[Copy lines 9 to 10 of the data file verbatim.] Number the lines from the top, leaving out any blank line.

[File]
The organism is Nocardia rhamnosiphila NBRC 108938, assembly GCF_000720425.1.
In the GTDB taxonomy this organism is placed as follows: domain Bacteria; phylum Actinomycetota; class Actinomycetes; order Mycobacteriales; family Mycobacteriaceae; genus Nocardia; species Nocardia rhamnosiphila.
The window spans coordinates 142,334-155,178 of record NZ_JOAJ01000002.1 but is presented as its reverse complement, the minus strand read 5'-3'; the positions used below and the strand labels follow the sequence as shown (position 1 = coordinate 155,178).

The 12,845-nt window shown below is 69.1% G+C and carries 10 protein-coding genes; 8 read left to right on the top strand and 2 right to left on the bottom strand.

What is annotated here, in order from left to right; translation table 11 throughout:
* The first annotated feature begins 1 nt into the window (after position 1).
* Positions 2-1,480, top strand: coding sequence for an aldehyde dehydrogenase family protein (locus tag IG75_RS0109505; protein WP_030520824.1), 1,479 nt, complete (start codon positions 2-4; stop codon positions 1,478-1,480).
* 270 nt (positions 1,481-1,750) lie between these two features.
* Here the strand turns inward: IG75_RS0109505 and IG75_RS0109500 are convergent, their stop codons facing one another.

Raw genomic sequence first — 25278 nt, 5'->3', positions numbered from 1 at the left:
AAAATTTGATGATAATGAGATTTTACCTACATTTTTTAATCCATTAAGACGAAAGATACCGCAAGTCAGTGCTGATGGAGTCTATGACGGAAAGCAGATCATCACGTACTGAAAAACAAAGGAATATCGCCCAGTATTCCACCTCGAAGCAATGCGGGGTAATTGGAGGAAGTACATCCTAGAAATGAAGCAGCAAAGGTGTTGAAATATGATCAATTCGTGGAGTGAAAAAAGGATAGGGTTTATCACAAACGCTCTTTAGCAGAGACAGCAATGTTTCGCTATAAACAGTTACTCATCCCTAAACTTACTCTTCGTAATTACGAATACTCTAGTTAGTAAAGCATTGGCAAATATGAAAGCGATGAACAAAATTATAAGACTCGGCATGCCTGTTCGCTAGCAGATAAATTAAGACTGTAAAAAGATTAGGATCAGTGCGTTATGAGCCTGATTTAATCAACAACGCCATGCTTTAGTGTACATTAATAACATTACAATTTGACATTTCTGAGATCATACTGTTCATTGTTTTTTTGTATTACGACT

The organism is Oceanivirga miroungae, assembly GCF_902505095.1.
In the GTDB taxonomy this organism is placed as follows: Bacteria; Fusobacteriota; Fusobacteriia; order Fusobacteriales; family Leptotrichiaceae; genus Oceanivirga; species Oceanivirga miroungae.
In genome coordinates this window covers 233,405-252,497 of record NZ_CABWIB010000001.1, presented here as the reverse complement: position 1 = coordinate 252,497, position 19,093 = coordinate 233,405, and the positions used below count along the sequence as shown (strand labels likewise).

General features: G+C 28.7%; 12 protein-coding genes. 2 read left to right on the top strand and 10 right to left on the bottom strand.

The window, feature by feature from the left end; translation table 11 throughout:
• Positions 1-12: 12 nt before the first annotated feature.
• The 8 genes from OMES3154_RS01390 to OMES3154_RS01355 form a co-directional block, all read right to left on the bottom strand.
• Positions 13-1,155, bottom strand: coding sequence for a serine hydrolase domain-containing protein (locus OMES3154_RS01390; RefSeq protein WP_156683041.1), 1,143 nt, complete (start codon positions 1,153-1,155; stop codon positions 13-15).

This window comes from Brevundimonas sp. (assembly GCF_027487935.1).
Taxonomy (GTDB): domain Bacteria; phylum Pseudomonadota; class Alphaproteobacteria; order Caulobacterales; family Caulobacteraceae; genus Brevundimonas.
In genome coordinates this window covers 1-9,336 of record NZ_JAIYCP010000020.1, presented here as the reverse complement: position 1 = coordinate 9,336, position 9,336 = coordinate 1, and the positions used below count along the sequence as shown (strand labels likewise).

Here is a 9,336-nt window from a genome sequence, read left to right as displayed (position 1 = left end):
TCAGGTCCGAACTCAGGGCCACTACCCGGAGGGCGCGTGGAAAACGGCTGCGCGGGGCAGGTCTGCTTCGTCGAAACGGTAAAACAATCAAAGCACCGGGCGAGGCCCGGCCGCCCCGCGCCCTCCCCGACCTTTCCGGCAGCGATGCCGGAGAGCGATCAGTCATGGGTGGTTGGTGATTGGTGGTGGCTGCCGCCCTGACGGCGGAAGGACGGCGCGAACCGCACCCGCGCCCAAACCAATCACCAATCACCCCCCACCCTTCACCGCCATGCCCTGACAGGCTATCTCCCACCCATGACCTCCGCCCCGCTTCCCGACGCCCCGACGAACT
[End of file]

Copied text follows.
* Here the strand turns inward: IG75_RS0109505 and IG75_RS0109500 are convergent, their stop codons facing one another.

Raw genomic sequence first — 25278 nt, 5'->3', positions numbered from 1 at the left: